Vincent van Gogh - Landscape at Auvers in the Rain 1890

Landscape at Auvers in the Rain 1890
Landscape at Auvers in the Rain
Oil on canvas 50.0 x 100.0 cm. Auvers-sur-Oise: July, 1890
Cardiff: National Museum of Wales

« previous picture | Auvers-sur-Oise | next picture »

From National Museum of Wales:
In May 1890 Van Gogh moved from Arles in Provence to the village of Auvers-sur-Oise, north of Paris. There he lodged at the Café Ravoux and received treatment from Dr Paul-Ferdinand Gachet. Between 17 June and 27 July, Van Gogh painted thirteen double-square canvases of the gardens and fields around Auvers. In his last letter he expressed himself 'quite absorbed in the immense plain with wheat fields against the hills, boundless as a sea, delicate yellow, delicate soft green, the delicate violet of a dug-up and weeded piece of soil'. His treatment of the rain as diagonal strokes derives from the woodcut Bridge in the Rain by the Japanese artist Hiroshige, which the artist had copied in 1887. The atmosphere recalls one of Van Gogh's favourite poems, Longfellow's The Rainy Day 'My life is cold, and dark, and dreary; It rains, and the wind is never weary...Into each life some rain must fall, Some days must be dark and dreary.'
Van Gogh shot himself and died on 29 July 1890, shortly after painting this work.

The Letters of Vincent van Gogh

Theo van Gogh to Vincent van Gogh. Paris, Tuesday, 22 July 1890.
My dear Vincent,
From Holland Jo sent me your letter, which had followed us, and I read it with some surprise. Where did you see these violent domestic quarrels? That we were very tired by uninterrupted preoccupations on the subject of all our futures, yes; that I didn’t really know where my interest lay with this affair as regards the company, yes, but really I don’t see the intense domestic quarrels you speak of. Is it the discussion with Dries? Certainly I’d wanted to see him a little bolder in undertaking something, but that’s how it is, and it’s no reason to break with him. Is it perhaps, but I can’t believe it, that you consider it an intense domestic quarrel that Jo asked you not to put the Prévost in the place where you wanted to hang it? She hadn’t thought to hurt you with that, and certainly would have preferred you to leave it there than to get angry about it. Her child preoccupies her too much for her to have much time to think about painting, and although she already sees much better than she used to, she doesn’t always see immediately what’s in it. No, if it was that trifle I would tell you to stop it, for it’s not worth the trouble of bothering with it. I hope, my dear Vincent, that your health is good, and as you said that you’re writing with difficulty and don’t speak to me about your work, I’m a little afraid that there’s something that’s bothering you or that isn’t going right. In that case, do go and see Dr Gachet, he’ll perhaps give you something that will buck you up again. Give me news of you as soon as possible.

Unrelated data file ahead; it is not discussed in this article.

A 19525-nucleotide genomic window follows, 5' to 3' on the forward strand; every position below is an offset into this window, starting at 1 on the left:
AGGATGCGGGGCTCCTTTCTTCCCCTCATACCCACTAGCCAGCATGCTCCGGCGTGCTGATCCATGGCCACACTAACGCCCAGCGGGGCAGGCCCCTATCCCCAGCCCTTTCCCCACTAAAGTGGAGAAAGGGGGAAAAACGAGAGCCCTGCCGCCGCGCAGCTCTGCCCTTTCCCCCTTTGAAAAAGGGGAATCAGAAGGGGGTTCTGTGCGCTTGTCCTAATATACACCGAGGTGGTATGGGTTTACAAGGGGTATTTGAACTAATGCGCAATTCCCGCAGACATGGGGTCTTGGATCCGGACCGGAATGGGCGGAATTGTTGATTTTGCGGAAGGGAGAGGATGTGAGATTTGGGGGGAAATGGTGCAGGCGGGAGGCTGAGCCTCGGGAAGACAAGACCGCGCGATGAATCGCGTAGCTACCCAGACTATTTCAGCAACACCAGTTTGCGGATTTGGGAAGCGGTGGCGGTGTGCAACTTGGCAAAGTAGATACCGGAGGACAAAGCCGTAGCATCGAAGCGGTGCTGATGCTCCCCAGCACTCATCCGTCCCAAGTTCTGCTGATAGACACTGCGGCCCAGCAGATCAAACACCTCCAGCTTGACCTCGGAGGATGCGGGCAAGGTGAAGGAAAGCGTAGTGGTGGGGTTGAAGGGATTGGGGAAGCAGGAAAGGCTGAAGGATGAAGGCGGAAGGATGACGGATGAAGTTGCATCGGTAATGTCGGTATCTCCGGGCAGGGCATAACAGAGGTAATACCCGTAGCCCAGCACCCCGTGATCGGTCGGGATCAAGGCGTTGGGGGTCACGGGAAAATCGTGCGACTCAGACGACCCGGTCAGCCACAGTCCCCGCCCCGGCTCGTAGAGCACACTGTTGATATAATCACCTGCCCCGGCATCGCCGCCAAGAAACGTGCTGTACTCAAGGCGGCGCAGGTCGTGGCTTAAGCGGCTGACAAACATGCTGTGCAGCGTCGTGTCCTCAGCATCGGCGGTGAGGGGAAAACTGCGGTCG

Last Tuesday I took Jo and the child to Leiden and stayed there until Thursday. Mother has indeed aged a little, but she was so pleased to see her grandson, and it was amusing to see how she took him and made him happy. Wil was also well and was very kind to us. Jo stayed with them for another day after I left, and then left for Amsterdam where she still is. I hope that everyone is making efforts not to tire her but is allowing her a little rest, she had such need of it, for it’s hard labour, I assure you. Unfortunately, like here, the weather isn’t settled there, so that she can’t be out in the open air much and nor can the child. I think that it might well be that she wishes to come back sooner than we’d planned, but it’s good on the other hand that her house here pleases her more than that of her parents. I’ll be very pleased when she’s back, for the house is so deserted! And I miss the little one too. Our life, precisely through this child, is so closely bound together that you mustn’t be afraid that one small disagreement, if you saw one, might occasion a divergence that will make conciliation difficult. So don’t think about that any more. As for me, the journey to Holland has done me a lot of good and made me take a lot of rest, which I very much needed. Let’s hope that the health of all of us may improve, for health is a great deal. Enclosed I’m sending you 50 francs – write to me quickly, and believe me your brother who loves you.